“Oh God, thy sea is so great and my boat is so small.”

                                BRETON FISHERMAN’S PRAYER  (variation)

The Finest Hours, by Michael J. Tougias and Casey Sherman is a true story. It is a book about exceptional human bravery and true heroism. It is based on an event, or rather, a series of events, that happened off the eastern seaboard of the United States in 1952. It is a book that I found hard to put down, once I’d started reading it.

Picture yourself in a boat. A wooden boat. A wooden boat only thirty-six feet long. A boat designed to hold just twelve people. Then ask yourself: would you venture out in a boat just a little longer than two cars parked end-to-end, into the teeth of a fierce Atlantic nor’easter blowing sixty knots, in a February snowstorm, at night, into waves seven stories high?

Hold that thought. Then picture this. Would you go out into the Atlantic Ocean in a storm with gale-force winds that had churned up the sea to a point where it had already torn not one, but two, five-hundred-foot-long, ocean-going steel ships into two pieces, just forty miles from each other? A storm that left the drifting bow and stern sections of the huge broken ships tossing about like corks in the sixty and seventy foot waves? A storm that left dozens of survivors stranded on the drifting hulks, praying desperately against hope, for a miraculous rescue before those ripped-apart sections sank?  If you said yes, I’d say: read this book. Then think again. If you said no, I’d say: read this book. And prepare to be surprised.

…two 10,000-ton ships, the SS Fort Mercer and SS Pendleton, were snapped in two like matchsticks.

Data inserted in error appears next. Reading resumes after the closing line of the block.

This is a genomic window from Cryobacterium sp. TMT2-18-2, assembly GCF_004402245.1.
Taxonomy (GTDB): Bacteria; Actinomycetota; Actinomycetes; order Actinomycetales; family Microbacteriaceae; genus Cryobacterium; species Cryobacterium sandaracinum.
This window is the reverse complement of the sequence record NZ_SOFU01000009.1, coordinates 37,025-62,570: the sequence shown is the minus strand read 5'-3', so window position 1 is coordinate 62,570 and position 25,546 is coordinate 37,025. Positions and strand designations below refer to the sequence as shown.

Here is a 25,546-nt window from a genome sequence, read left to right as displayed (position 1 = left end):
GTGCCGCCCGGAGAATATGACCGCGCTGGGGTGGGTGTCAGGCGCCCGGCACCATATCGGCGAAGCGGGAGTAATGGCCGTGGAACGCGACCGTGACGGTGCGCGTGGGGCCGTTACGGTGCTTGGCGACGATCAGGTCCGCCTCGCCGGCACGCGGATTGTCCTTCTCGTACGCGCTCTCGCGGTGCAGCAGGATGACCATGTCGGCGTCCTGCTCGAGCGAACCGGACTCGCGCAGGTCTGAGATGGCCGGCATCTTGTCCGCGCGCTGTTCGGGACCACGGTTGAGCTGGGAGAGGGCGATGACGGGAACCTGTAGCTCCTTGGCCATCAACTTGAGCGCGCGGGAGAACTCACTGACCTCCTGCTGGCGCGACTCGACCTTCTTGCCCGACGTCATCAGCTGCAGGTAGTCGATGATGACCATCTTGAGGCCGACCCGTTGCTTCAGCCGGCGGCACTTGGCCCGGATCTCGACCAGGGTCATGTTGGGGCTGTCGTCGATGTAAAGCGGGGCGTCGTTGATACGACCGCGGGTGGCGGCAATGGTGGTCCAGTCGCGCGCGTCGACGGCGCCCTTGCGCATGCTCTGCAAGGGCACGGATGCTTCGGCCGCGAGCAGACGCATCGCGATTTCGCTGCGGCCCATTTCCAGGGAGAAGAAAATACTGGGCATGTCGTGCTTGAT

That scenario really happened in 1952. And there were four people who did go out into the Atlantic, in a small craft, in such a storm. They were a U.S. Coast Guard crew. One man was ordered to go. Three of them volunteered. They went on a search and rescue mission. Before they even got out into the open ocean, the boat’s windshield was smashed as they plunged through a sixty-foot wave, and the compass was torn from its mount and rendered useless. That was just the beginning of what they went through. Incredibly, they all survived. And they carried out one of the most daring sea rescues of the twentieth century.

That story is the essence of the The Finest Hours. The bare facts about the events on their own are astonishing enough—two 10,000-ton ships, the SS Fort Mercer and SS Pendleton, were snapped in two like matchsticks. The sea-battered hulks of one of them went undiscovered for eight hours because the crew was unable to get off a distress signal before the catastrophe—but the authors have put human faces on the story. That is this book’s most compelling feature.

Sadly, not everyone on those two wrecks made it back to shore alive. But the reader is pulled inexorably through this well-written book page after page, by a sense of hope for both the shipwrecked sailors, and the rescue crews.

Their accomplishment was, quite simply, extraordinary.

I say crews, because The Finest Hours focuses essentially on telling the story of the one small Coast Guard motor lifeboat, CG36500. But it also covers the greater scope of the overall rescue operation. Five other larger Coast Guard ships, cutters Achushnet, Eastwind, McCulloch, Unimak and Yakutat also raced to join the search and rescue effort, as did other vessels and several aircraft. The accounts of rescues by the other ships, some almost as harrowing as that of CG36500 are also woven into the story. But the four-man crew of the small motor lifeboat; Bernard C. Webber and the three volunteers, Andrew J. Fitzgerald, Richard P. Livesey and Ervin E. Maske are the book’s focal point. Their accomplishment was, quite simply, extraordinary.